With inflation sky high in 2022, many soldiers in the U.S. Army are experiencing the same food insecurity that civilians are. On Sept. 29, U.S. Senate candidate Rep. Ted Budd, NC-13, penned a letter to Secretary of Defense Lloyd Austin proposing that soldiers be given bonuses tied to the rate of inflation. He offered this as an alternative to encouraging the use of food stamps, as some Army leaders have proposed.

Budd cited comments by Sgt. Major Michael Gristion that “suggested service members utilize the Supplemental Nutrition Assistance Program (SNAP) as a tool to offset rising prices.”  

Guidance from Army leaders stated, “SNAP is a U.S. government program that provides benefits to eligible low-income individuals and families via an electronic benefits transfer card that can be used like a debit card to purchase eligible food in authorized retail food stores. Service members and their families may be eligible. To determine qualification, visit the SNAP website or call the SNAP information line at 800-221-5689.”

“It is highly concerning that the U.S. Army is directing service members to apply for SNAP benefits because of the real-world consequences of the policy failures of the Biden Administration,” Budd said in response.

Budd said he attempted to add an amendment to the House’s National Defense Authorization Act (NDAA) that would have made inflation bonuses match the increase in the Consumer Price Index. While this was blocked by House Democrats, another amendment passed that allows the Defense secretary to decide the amount, with a floor of a 2.4% raise.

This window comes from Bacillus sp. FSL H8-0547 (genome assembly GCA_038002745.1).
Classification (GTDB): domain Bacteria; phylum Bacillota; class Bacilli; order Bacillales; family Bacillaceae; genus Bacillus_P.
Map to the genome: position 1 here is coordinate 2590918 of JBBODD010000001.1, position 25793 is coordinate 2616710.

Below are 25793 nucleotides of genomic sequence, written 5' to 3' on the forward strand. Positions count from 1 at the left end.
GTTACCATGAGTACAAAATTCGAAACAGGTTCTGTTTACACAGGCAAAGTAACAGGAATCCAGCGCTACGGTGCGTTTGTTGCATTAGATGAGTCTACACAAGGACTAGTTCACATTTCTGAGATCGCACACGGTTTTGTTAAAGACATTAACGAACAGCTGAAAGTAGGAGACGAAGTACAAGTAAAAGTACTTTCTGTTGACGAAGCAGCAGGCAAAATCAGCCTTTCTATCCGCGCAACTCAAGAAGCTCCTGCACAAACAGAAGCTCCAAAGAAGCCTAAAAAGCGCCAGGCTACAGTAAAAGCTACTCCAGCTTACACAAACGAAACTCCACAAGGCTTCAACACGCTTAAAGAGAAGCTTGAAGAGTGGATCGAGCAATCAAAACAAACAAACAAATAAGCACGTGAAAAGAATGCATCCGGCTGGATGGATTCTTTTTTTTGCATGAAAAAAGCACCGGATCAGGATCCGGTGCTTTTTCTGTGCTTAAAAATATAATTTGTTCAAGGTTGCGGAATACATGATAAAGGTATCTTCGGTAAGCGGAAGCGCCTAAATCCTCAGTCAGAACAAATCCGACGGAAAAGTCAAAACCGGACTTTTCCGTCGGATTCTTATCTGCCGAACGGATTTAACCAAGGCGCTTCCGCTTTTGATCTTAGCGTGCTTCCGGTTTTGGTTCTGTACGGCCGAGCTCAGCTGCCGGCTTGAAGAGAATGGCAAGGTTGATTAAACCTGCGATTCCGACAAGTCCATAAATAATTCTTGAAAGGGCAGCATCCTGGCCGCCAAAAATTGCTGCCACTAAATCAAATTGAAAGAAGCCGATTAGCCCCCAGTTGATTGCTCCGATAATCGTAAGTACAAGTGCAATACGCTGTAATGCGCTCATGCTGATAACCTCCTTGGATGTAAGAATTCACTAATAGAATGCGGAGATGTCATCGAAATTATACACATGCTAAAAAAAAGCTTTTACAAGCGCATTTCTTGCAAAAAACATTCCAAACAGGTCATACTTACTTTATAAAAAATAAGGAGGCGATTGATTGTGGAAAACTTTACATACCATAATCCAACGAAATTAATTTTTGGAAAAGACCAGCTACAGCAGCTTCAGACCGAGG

“Should this language make it into the version of the NDAA which becomes law, I strongly urge you to use this authority to make Inflation Bonus Payments equal to the most recent CPI level,” Budd said in the letter to Austin. “The brave men and women who put their lives on the line in defense of this nation do not deserve to be forced to apply for SNAP in order to feed their families. To truly improve the financial situation of soldiers, the Biden Administration needs to curtail out-of-control spending and ease supply-side roadblocks. Bringing down soaring prices must be the primary agenda item for this government. Our service members deserve nothing less.”

Secretary Austin proposed the previous week to raise troop compensation to 130% of the poverty level in whatever region the soldier was living.

“The Department of Defense has a sacred obligation to take care of our Service members and families,” said Austin in the memo to military leaders. “Doing so is a national security imperative.”

The NDAA is currently being debated in the House and will then go to the Senate where they will make adjustments. Senate leaders say they will not take a final vote on the NDAA until after the midterm elections.